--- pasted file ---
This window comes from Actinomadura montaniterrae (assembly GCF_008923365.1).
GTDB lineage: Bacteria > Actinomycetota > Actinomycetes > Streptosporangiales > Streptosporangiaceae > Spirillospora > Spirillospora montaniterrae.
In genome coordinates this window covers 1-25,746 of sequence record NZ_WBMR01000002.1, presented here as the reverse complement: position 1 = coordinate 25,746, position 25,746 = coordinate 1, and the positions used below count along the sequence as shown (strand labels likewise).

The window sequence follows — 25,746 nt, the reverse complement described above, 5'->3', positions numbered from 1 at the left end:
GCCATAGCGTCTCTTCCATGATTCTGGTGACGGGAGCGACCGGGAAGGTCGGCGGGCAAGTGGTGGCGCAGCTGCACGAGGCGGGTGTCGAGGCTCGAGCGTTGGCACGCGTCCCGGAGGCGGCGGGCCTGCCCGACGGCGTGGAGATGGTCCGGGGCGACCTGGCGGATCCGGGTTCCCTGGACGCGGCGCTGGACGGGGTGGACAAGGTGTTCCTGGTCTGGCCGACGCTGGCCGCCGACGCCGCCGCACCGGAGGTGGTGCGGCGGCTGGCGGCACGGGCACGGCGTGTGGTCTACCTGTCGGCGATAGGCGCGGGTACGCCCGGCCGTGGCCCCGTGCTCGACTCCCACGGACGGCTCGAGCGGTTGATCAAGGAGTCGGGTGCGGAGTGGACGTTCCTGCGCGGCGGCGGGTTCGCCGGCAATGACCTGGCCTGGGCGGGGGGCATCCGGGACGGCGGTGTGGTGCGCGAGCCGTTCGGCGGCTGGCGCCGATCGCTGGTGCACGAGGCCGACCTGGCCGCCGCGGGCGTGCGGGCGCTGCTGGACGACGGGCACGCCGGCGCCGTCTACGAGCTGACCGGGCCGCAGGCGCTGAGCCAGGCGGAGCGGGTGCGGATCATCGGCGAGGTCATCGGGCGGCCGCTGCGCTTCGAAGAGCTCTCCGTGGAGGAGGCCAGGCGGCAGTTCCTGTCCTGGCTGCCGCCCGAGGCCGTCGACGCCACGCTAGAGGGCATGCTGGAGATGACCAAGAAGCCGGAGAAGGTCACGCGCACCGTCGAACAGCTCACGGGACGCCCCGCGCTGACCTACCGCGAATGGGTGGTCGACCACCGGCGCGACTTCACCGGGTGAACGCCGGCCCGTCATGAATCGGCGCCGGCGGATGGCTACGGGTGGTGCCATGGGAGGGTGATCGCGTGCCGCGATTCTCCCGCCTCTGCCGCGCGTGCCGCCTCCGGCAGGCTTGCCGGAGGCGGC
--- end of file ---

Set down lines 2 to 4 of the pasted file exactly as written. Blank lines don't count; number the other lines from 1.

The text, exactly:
GTDB lineage: Bacteria > Actinomycetota > Actinomycetes > Streptosporangiales > Streptosporangiaceae > Spirillospora > Spirillospora montaniterrae.
In genome coordinates this window covers 1-25,746 of sequence record NZ_WBMR01000002.1, presented here as the reverse complement: position 1 = coordinate 25,746, position 25,746 = coordinate 1, and the positions used below count along the sequence as shown (strand labels likewise).

The window sequence follows — 25,746 nt, the reverse complement described above, 5'->3', positions numbered from 1 at the left end: